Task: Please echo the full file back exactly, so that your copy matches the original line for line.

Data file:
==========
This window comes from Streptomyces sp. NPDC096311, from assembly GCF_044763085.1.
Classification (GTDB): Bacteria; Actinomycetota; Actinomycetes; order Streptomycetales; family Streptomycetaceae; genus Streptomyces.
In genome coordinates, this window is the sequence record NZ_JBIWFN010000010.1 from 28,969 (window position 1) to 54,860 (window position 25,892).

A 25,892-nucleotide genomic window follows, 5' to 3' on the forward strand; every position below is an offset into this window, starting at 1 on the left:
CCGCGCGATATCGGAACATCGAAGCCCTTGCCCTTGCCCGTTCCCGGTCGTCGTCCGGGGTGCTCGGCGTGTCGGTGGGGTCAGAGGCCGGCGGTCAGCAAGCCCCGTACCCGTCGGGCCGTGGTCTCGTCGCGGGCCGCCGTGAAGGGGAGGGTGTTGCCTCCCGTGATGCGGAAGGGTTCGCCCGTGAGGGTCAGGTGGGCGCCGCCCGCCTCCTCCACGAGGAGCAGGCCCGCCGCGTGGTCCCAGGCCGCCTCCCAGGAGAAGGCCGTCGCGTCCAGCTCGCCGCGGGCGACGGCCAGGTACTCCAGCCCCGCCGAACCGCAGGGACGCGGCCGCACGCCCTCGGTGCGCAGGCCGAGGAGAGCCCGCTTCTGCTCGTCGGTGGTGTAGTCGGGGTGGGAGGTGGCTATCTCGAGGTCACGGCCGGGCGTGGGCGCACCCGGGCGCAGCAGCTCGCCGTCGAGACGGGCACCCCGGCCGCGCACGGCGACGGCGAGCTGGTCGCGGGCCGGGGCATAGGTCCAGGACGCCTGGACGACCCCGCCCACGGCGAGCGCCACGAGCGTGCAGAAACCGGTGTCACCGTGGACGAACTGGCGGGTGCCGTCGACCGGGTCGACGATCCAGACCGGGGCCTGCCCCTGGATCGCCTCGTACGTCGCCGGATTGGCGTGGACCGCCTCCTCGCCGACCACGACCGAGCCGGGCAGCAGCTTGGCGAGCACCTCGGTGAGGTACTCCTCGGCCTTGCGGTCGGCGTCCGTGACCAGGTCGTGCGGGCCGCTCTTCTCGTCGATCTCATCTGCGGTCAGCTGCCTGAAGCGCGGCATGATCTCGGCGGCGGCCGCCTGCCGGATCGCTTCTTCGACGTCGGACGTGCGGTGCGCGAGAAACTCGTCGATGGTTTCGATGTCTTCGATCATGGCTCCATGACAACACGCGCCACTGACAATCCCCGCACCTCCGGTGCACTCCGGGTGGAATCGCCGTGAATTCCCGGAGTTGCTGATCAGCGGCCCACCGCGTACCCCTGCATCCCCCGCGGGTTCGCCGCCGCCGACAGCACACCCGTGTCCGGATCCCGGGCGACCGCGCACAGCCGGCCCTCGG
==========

This window comes from Streptomyces sp. NPDC096311, from assembly GCF_044763085.1.
Classification (GTDB): Bacteria; Actinomycetota; Actinomycetes; order Streptomycetales; family Streptomycetaceae; genus Streptomyces.
In genome coordinates, this window is the sequence record NZ_JBIWFN010000010.1 from 28,969 (window position 1) to 54,860 (window position 25,892).

A 25,892-nucleotide genomic window follows, 5' to 3' on the forward strand; every position below is an offset into this window, starting at 1 on the left:
CCGCGCGATATCGGAACATCGAAGCCCTTGCCCTTGCCCGTTCCCGGTCGTCGTCCGGGGTGCTCGGCGTGTCGGTGGGGTCAGAGGCCGGCGGTCAGCAAGCCCCGTACCCGTCGGGCCGTGGTCTCGTCGCGGGCCGCCGTGAAGGGGAGGGTGTTGCCTCCCGTGATGCGGAAGGGTTCGCCCGTGAGGGTCAGGTGGGCGCCGCCCGCCTCCTCCACGAGGAGCAGGCCCGCCGCGTGGTCCCAGGCCGCCTCCCAGGAGAAGGCCGTCGCGTCCAGCTCGCCGCGGGCGACGGCCAGGTACTCCAGCCCCGCCGAACCGCAGGGACGCGGCCGCACGCCCTCGGTGCGCAGGCCGAGGAGAGCCCGCTTCTGCTCGTCGGTGGTGTAGTCGGGGTGGGAGGTGGCTATCTCGAGGTCACGGCCGGGCGTGGGCGCACCCGGGCGCAGCAGCTCGCCGTCGAGACGGGCACCCCGGCCGCGCACGGCGACGGCGAGCTGGTCGCGGGCCGGGGCATAGGTCCAGGACGCCTGGACGACCCCGCCCACGGCGAGCGCCACGAGCGTGCAGAAACCGGTGTCACCGTGGACGAACTGGCGGGTGCCGTCGACCGGGTCGACGATCCAGACCGGGGCCTGCCCCTGGATCGCCTCGTACGTCGCCGGATTGGCGTGGACCGCCTCCTCGCCGACCACGACCGAGCCGGGCAGCAGCTTGGCGAGCACCTCGGTGAGGTACTCCTCGGCCTTGCGGTCGGCGTCCGTGACCAGGTCGTGCGGGCCGCTCTTCTCGTCGATCTCATCTGCGGTCAGCTGCCTGAAGCGCGGCATGATCTCGGCGGCGGCCGCCTGCCGGATCGCTTCTTCGACGTCGGACGTGCGGTGCGCGAGAAACTCGTCGATGGTTTCGATGTCTTCGATCATGGCTCCATGACAACACGCGCCACTGACAATCCCCGCACCTCCGGTGCACTCCGGGTGGAATCGCCGTGAATTCCCGGAGTTGCTGATCAGCGGCCCACCGCGTACCCCTGCATCCCCCGCGGGTTCGCCGCCGCCGACAGCACACCCGTGTCCGGATCCCGGGCGACCGCGCACAGCCGGCCCTCGG